New claims for state unemployment benefits hit a five-month high last week, an increase driven primarily by seasonal layoffs, according to the Maine Department of Labor.

Climbing unemployment claims come as federal emergency relief programs are about to end, which could take away federal benefits that tens of thousands of Mainers have relied on for months. A bipartisan relief bill being negotiated in Congress could extend those programs and add supplemental weekly jobless payments.

About 3,100 new or reopened claims for state unemployment benefits were filed last week, the highest number since mid-July. Another 900 claims were filed for federal Pandemic Unemployment Assistance benefits. Most of those applications are for people who had exhausted state benefits and were shifted to the federal program, the department said Thursday.

Maine typically sees unemployment claims rise in mid-December as seasonal industries such as construction and landscaping lay off workers, the department said. However, new claims in recent weeks have been double what they were in years past, indicating the pandemic continues to affect Maine workers and businesses.

About half of the initial claims were filed by people who were laid off early in the pandemic, found work, were recently laid off again and reopened a claim, said labor department spokeswoman Jessica Picard. Those claims are coming from sectors that have had seasonal layoffs in previous years, she added.

“Temporary-help businesses that assist the construction industries are seeing the usual layoffs that occur annually, as well as the hospitality sector,” Picard said. “We are seeing layoffs in lodging and eating and drinking places, some of which are ones that occur annually, and some of which could be attributed to businesses having temporary closures or reductions in staff due to COVID-19.”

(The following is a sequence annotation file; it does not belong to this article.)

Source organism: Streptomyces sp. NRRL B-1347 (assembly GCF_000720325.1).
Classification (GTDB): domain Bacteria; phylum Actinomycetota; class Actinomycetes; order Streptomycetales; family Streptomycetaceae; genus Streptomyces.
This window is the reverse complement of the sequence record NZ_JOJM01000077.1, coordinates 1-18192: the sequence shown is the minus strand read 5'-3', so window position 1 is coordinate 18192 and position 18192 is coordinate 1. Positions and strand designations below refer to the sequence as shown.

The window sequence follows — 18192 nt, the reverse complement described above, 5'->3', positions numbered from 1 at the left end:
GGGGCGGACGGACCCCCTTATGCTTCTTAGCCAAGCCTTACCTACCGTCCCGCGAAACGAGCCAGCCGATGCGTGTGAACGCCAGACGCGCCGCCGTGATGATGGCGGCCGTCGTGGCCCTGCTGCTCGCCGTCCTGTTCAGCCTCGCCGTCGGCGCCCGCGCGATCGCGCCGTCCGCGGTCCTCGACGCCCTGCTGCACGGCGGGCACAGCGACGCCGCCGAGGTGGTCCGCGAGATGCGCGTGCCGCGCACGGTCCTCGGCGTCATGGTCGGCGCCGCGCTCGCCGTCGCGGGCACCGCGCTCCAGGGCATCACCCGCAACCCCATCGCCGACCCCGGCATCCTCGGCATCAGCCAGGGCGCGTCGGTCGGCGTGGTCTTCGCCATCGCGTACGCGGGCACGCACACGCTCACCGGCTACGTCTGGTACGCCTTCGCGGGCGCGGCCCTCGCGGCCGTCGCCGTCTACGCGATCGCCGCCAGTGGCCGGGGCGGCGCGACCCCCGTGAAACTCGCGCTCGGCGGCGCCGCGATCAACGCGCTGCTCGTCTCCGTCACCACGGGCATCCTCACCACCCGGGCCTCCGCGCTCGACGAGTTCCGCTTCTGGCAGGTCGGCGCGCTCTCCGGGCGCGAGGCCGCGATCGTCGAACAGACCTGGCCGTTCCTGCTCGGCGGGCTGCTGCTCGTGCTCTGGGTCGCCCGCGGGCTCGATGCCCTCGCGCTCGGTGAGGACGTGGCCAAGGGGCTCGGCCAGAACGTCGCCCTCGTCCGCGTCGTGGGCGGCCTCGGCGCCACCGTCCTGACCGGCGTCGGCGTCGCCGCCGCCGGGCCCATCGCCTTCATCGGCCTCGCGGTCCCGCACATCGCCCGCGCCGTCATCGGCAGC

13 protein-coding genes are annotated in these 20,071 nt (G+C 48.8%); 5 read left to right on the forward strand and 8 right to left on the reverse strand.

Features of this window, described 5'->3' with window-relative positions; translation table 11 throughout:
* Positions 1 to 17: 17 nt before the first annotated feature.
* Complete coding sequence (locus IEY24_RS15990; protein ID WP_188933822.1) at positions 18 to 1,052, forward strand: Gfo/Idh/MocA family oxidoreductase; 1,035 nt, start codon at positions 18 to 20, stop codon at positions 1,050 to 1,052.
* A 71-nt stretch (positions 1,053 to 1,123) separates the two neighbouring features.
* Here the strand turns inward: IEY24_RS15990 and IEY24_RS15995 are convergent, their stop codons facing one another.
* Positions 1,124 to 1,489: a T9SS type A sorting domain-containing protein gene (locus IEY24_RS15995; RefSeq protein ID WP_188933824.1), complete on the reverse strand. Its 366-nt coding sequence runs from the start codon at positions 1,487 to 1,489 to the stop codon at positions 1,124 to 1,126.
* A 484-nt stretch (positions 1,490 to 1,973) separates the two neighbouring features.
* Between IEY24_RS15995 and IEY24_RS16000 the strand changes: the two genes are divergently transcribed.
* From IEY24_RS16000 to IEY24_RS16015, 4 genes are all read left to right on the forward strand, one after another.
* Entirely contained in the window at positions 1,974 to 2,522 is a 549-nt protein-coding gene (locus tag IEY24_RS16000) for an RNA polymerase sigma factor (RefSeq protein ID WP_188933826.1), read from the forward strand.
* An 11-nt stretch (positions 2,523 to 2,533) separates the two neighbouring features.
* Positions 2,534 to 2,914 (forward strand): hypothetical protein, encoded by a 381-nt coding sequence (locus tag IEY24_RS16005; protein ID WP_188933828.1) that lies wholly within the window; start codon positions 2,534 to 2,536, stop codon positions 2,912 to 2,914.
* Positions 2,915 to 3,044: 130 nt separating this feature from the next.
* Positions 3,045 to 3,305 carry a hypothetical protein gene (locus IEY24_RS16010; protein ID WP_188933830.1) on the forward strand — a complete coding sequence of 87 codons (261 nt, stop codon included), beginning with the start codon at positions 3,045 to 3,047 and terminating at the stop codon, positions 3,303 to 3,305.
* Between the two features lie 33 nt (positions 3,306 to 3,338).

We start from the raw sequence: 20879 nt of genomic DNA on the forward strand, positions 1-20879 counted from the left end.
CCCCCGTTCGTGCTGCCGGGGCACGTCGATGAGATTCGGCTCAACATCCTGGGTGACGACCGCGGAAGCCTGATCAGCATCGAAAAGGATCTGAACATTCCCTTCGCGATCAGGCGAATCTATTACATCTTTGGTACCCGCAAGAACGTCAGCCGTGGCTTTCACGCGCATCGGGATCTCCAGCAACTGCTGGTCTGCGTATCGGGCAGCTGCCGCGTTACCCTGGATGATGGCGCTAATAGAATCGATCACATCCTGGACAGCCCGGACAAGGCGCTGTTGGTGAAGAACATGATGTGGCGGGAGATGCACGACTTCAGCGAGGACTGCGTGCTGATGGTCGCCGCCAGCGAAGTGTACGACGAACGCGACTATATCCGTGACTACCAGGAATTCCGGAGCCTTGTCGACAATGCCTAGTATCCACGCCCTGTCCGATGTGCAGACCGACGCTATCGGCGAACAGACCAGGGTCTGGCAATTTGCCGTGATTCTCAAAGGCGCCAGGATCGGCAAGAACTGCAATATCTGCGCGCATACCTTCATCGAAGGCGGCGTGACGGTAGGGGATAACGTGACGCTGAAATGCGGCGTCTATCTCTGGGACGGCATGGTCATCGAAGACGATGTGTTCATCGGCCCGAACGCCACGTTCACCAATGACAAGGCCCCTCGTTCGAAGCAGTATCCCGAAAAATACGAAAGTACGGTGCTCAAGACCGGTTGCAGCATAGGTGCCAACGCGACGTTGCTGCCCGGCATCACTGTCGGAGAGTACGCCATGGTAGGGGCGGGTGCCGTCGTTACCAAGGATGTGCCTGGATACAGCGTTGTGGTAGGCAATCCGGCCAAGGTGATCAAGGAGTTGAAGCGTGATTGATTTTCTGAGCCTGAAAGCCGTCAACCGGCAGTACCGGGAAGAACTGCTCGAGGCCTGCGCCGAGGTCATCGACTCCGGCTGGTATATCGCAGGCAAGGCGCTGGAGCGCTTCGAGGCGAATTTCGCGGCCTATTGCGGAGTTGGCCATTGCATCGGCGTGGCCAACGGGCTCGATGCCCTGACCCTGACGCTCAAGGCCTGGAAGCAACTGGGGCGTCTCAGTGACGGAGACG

About 43,600 continued unemployment claims for state and federal benefits were filed last week, up from 42,400 the previous week, the department said.

Federal unemployment programs that have kept some workers out of abject poverty during the pandemic will expire at the end of the month unless Congress and the White House reauthorize them.

A $900 billion relief package proposed by a bipartisan group of senators this month would extend federal benefits into 2021, but for how many weeks is still under negotiation, according to a spokesperson for Maine Sen. Angus King, an independent who worked on the proposal. The bill also would add a $300-per-week supplemental payment for those collecting unemployment benefits.

A deal on the relief bill appears close, but congressional leaders were still working out details of the plan Thursday.

Nationally, the number of Americans applying for unemployment benefits rose again last week to 885,000, the highest weekly total since September, as a resurgence of coronavirus cases threatens the economy’s recovery from its springtime collapse, the Associated Press reported.

The U.S. Labor Department said Thursday that the number of applications increased from 862,000 the previous week, according to AP. It showed that nine months after the viral pandemic paralyzed the economy, many employers are still slashing jobs as the pandemic forces more business restrictions and leads many consumers to stay home.

The number of claims was much higher than the 800,000 that economists had expected, it said.

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